When Turkish President Abdallah Gül paid a passing complement to the Tunisian flag during his address to the Constituent Assembly yesterday, the reaction it provoked – thunderous applause from the chamber – left him a little bemused. Gül, who has been in Tunisia on a state visit for the past three days, had inadvertently brought up one of the most sensitive domestic issues in Tunisia at the moment – the desecration of the national flag by a Salafist protester and its role as a symbol of national identity.
“When the President told the Constituent Assembly that he loved the Tunisian flag and it was similar to the Turkish flag he was not aware of the recent controversy.” said Mehmet Kasap, press attaché of the Turkish president. ”He did not expect the huge applause he received.” Kasap added that it was not the President’s intention to involve himself in Tunisia’s internal affairs.
The event in question occurred last Wednesday when a Salafist student from Manouba University removed the Tunisian flag and replaced it with the black flag bearing the shahada - the Islamic decalartion of faith in white lettering. This generated controversy across Tunisia with many people, particularly progressive Tunisians, strongly denouncing the act. Members of the Tunisian Constituent Assembly reacted to the incident yesterday by almost completely covering the Chamber with large and small Tunisian flags.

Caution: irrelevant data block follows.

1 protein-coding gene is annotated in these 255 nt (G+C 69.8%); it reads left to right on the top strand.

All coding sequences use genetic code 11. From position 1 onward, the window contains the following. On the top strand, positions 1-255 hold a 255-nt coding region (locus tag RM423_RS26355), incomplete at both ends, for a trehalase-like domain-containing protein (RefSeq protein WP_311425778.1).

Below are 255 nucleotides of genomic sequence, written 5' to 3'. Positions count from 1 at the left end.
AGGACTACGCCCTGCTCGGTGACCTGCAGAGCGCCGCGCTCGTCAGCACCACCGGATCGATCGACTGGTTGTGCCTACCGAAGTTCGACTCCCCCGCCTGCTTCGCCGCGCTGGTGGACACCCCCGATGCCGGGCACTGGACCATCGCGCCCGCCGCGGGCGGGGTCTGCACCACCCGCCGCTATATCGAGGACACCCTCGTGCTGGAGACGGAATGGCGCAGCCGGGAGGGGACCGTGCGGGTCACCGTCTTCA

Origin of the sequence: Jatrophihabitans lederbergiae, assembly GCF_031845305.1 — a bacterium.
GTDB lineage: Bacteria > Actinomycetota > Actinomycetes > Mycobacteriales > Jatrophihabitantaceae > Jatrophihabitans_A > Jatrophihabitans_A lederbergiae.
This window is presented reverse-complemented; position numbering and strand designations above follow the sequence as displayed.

The Tunisian flag was a national symbol of unity during the Tunisian Revolution. In many locations across the country after former President Zine El-Abddine Ben Ali departed Tunisia for Saudi Arabia, pictures of Ben Ali were replaced with national flags.
Gül was the first foreign head of state to address the Constituent Assembly. During his speech he focussed on his government’s support of the Tunisian revolution as a model for other Arab countries undergoing revolutionary changes. He also announced that Turkey would be providing loans to a total of US$500 million for Tunisian businesses.